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    Transport sector faces crippling problems

    The Belgian transport industry federation has sounded the alarm, warning that a few more weeks of lockdown as a reaction to the coronavirus risks causing the same sort of damage already facing the hospitality industry.

    And yet it doesn’t seem so. Supermarkets and other food shops are receiving daily deliveries, and anyone out on the roads will get the impression that lorry traffic is undiminished.

    But that is not the case, according to Lode Verkinderen, director the Flemish transport industry federation TLV.

    Appearances can be deceptive,” he told De Tijd. “The transport of food and pharmaceutical products is going well, for a few hundreds transports a day, but that is only a few percent of the usual total truck transports.”

    Aside from food shops and pharmacies, he said, virtually all else has shut down.

    Transport for the cultural sector, sports events and chain stores has flatlined. The car industry is silent. There are no more transports to the car port of Zeebrugge, and none from the port to distributors, which are all closed. There are still some shipments of the construction industry, but that’s only likely to last a few days more.”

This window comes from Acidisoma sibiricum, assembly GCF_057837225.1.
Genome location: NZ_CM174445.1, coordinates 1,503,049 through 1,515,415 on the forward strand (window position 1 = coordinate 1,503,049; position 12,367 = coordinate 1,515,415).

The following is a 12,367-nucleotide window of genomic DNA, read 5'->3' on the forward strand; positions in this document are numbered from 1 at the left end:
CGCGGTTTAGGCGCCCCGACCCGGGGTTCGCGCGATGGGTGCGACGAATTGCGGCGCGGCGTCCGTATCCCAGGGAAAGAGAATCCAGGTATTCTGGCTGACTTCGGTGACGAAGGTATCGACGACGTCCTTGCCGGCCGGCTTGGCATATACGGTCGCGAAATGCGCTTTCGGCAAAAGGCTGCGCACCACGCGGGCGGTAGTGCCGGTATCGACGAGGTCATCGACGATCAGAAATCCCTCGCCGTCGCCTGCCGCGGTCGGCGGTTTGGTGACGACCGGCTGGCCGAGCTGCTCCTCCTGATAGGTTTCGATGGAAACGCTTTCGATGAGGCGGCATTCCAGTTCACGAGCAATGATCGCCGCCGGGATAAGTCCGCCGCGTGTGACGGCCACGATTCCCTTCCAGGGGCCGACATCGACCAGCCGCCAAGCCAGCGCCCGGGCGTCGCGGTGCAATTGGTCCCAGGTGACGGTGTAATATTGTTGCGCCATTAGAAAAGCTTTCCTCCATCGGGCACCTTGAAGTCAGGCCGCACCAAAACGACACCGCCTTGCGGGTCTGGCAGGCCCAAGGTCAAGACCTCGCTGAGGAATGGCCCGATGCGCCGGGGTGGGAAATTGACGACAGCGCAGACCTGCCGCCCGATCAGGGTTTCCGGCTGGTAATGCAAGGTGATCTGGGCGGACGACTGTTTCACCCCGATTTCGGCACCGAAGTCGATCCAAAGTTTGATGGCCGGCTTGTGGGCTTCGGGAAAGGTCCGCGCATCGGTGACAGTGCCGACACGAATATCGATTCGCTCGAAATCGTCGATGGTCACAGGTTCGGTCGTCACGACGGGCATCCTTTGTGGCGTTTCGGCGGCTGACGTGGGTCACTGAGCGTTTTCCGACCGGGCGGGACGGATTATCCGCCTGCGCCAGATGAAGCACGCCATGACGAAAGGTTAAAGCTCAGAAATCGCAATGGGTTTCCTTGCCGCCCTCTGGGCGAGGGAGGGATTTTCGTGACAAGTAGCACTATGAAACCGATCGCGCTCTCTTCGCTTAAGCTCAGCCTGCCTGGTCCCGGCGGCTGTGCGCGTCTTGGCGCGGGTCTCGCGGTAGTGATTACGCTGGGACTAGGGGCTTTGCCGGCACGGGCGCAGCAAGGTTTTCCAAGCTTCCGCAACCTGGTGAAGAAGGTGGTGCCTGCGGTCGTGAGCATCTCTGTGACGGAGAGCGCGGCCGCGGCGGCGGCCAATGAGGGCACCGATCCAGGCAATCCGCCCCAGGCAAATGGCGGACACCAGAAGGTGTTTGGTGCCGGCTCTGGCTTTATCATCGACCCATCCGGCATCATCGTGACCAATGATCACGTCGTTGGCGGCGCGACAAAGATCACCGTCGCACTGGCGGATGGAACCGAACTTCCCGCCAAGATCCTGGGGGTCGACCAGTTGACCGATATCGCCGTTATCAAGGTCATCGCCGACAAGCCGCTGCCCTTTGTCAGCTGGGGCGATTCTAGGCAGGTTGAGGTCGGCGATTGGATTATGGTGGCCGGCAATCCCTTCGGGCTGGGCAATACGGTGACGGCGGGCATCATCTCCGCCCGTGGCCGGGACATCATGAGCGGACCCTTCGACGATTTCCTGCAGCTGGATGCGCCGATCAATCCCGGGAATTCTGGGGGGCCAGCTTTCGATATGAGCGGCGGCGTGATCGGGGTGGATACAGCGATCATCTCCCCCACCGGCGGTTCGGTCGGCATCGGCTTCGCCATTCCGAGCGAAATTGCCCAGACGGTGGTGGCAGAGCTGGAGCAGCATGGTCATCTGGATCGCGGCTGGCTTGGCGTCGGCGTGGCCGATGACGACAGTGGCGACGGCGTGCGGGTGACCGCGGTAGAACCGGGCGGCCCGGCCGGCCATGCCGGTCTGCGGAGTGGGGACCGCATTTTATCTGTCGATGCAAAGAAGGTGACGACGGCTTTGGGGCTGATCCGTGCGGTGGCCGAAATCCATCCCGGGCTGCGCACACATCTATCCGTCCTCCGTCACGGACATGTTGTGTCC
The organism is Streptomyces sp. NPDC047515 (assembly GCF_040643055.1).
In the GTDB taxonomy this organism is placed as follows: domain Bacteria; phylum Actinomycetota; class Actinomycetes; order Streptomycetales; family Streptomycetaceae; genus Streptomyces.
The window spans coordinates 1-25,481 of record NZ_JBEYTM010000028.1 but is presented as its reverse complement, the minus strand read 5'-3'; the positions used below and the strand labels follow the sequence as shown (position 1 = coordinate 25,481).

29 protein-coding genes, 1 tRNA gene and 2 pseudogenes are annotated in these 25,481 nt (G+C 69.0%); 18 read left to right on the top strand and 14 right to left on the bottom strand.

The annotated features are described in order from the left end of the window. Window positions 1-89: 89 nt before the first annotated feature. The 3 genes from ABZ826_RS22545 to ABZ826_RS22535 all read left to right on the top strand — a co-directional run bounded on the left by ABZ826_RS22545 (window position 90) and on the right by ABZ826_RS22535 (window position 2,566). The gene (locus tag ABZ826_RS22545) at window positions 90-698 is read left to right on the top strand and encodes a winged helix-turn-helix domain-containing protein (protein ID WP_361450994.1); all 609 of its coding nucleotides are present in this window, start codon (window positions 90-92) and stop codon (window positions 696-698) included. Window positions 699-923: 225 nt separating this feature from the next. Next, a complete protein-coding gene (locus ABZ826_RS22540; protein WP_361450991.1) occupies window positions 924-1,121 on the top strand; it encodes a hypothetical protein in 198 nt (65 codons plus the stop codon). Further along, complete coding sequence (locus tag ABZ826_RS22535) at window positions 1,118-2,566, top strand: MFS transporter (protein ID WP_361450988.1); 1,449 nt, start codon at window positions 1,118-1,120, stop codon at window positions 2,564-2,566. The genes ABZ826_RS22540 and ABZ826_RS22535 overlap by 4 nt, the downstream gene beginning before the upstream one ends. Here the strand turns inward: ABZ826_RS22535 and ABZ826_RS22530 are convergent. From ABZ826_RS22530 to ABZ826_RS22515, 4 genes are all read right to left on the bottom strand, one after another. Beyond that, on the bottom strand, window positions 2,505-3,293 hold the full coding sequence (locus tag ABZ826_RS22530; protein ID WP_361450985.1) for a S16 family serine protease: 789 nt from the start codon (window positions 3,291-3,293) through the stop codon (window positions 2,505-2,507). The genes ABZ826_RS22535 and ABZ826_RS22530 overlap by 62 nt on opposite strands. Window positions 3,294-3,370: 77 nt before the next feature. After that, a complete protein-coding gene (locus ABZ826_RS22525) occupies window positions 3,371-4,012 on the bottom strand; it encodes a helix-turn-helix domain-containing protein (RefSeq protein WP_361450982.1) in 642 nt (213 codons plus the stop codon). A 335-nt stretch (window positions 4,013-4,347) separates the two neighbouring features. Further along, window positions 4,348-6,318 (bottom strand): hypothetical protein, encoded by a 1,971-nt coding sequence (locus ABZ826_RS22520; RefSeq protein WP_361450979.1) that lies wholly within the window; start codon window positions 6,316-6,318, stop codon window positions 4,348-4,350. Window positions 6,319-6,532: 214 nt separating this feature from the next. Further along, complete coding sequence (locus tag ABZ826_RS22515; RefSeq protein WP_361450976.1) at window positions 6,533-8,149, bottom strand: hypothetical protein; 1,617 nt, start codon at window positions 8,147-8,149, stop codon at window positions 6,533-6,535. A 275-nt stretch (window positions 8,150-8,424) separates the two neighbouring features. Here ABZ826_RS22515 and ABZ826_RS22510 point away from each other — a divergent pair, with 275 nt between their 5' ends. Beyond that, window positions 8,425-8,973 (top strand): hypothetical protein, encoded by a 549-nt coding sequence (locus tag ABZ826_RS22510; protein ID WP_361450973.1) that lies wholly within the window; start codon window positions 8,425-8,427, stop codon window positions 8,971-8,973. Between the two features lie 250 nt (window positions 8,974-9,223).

A clear indication is given by Viapass, the agency that calculates the road tolls owed by truck companies. According to their figures, lorries on the roads of Flanders – and that counts all haulage transport coming from the Netherlands and Germany, as well as from the main ports of Antwerp and Zeebrugge – now amount to 25% less than in normal times.

    On a normal working day, we register about 25-26 million kilometres on our toll roads,” said Edward Claessens of Viapass. “Since 18 March that figure has dropped to 19 million. This week the number of trucks went from a normal average of 142,000 to 109,000.”

    I fear for a snowball effect which the transport sector will not escape,” Verkinderen said.

    “If this situation continues for two or three weeks more, then I’m afraid we will see bankruptcies, as we suffer the same fate as the drinks and restaurant sector. We are already in the top five of vulnerable industries. Margins of 1% to 2% in our sector, and that’s for the lucky companies.”

    Alan Hope
    The Brussels Times